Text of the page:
Re-exploring Tumor Necrosis Factor Alpha as a Target for Therapy in Intracerebral Hemorrhage

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44 Scopus citations


Intracerebral hemorrhage (ICH) is a perplexing condition with high mortality and no treatment beyond supportive care. A major portion of the injurious process is takes place during the hours following the development of hematoma. This so-called secondary injury is characterized by an inflammatory cascade that involves a variety of cytokines, including tumor necrosis factor (TNF)-α. Several studies in the rodent model of ICH have shown a rapid increase in brain concentrations of TNF-α following hematoma induction. There is a reasonable body of evidence from experimental models of ICH suggesting that upregulation of TNF-α adjacent to the hematoma is associated with increased peri-hematomal edema, and that inhibition of TNF-α attenuates the formation and progression of this edema and ultimately improves outcomes. Unfortunately, efforts to expand upon these findings have interminably stalled at the pre-clinical phase. A robust clinical study to validate serum TNF-α as a marker for secondary injury in ICH patients is yet to materialize.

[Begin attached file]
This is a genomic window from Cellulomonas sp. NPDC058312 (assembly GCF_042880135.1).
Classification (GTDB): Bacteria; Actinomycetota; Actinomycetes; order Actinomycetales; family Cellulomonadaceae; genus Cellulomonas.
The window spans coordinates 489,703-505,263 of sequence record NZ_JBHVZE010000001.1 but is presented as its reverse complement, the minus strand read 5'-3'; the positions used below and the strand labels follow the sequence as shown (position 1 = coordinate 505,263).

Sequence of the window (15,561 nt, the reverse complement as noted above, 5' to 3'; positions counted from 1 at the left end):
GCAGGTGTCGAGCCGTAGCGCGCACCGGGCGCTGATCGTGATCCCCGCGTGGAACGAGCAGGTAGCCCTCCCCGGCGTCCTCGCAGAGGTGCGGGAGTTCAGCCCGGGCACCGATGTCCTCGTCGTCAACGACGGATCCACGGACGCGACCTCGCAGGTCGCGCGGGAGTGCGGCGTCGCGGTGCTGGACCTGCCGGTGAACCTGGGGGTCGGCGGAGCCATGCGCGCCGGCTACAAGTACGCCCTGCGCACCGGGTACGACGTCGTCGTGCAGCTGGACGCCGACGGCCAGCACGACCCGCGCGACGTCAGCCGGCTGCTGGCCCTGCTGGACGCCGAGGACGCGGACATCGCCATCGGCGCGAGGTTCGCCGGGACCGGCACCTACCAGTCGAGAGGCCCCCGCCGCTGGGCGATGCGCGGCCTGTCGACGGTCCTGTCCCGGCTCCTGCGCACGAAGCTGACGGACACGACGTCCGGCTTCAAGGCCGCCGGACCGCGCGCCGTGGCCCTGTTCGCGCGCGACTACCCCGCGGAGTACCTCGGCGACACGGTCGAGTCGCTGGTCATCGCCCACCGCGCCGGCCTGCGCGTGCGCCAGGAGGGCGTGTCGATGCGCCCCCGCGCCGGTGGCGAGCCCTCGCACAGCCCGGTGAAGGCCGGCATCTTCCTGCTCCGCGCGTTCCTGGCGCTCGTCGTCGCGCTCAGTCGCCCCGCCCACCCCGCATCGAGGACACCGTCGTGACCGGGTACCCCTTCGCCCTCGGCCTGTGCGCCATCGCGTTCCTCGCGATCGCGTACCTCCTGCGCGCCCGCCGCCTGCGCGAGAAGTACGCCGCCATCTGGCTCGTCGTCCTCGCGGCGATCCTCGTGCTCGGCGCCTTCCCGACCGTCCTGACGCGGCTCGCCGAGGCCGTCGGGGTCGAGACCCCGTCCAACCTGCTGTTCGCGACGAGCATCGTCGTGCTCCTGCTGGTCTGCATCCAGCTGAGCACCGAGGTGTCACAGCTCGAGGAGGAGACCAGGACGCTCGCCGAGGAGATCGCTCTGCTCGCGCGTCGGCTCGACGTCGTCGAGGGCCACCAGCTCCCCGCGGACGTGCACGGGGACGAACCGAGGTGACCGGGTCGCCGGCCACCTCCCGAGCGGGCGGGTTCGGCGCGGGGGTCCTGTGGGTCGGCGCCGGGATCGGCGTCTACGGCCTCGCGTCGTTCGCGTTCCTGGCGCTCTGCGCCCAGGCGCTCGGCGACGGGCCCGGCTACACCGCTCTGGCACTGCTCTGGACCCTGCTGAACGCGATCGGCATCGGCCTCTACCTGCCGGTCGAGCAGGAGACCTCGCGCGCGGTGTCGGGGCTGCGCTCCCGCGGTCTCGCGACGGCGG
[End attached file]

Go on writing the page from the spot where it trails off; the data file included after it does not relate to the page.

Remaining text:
Original languageEnglish (US)
Pages (from-to)93-96
Number of pages4
JournalTranslational Stroke Research
Issue number2
StatePublished - Apr 1 2016


  • Biomarkers
  • Inflammation
  • Intracerebral hemorrhage
  • Secondary brain injury
  • Tumor necrosis factor alpha

ASJC Scopus subject areas

  • Neuroscience(all)
  • Clinical Neurology
  • Cardiology and Cardiovascular Medicine


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